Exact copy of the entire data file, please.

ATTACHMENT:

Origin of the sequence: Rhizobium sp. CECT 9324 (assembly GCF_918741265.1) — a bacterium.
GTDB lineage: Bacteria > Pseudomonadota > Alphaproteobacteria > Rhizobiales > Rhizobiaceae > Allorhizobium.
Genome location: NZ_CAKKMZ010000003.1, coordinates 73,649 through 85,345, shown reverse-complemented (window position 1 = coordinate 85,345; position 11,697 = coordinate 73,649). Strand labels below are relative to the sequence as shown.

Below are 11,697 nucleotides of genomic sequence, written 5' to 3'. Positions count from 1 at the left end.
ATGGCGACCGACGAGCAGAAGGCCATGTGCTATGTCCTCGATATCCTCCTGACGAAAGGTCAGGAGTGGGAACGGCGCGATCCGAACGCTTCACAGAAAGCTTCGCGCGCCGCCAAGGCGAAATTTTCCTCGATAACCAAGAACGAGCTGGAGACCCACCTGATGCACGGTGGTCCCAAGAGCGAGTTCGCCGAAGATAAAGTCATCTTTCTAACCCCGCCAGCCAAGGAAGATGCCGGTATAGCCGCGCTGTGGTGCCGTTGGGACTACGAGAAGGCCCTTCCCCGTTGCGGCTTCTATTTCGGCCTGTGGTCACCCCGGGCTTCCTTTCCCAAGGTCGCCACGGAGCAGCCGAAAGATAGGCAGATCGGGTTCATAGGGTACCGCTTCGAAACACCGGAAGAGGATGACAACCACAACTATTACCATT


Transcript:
Origin of the sequence: Rhizobium sp. CECT 9324 (assembly GCF_918741265.1) — a bacterium.
GTDB lineage: Bacteria > Pseudomonadota > Alphaproteobacteria > Rhizobiales > Rhizobiaceae > Allorhizobium.
Genome location: NZ_CAKKMZ010000003.1, coordinates 73,649 through 85,345, shown reverse-complemented (window position 1 = coordinate 85,345; position 11,697 = coordinate 73,649). Strand labels below are relative to the sequence as shown.

Below are 11,697 nucleotides of genomic sequence, written 5' to 3'. Positions count from 1 at the left end.
ATGGCGACCGACGAGCAGAAGGCCATGTGCTATGTCCTCGATATCCTCCTGACGAAAGGTCAGGAGTGGGAACGGCGCGATCCGAACGCTTCACAGAAAGCTTCGCGCGCCGCCAAGGCGAAATTTTCCTCGATAACCAAGAACGAGCTGGAGACCCACCTGATGCACGGTGGTCCCAAGAGCGAGTTCGCCGAAGATAAAGTCATCTTTCTAACCCCGCCAGCCAAGGAAGATGCCGGTATAGCCGCGCTGTGGTGCCGTTGGGACTACGAGAAGGCCCTTCCCCGTTGCGGCTTCTATTTCGGCCTGTGGTCACCCCGGGCTTCCTTTCCCAAGGTCGCCACGGAGCAGCCGAAAGATAGGCAGATCGGGTTCATAGGGTACCGCTTCGAAACACCGGAAGAGGATGACAACCACAACTATTACCATT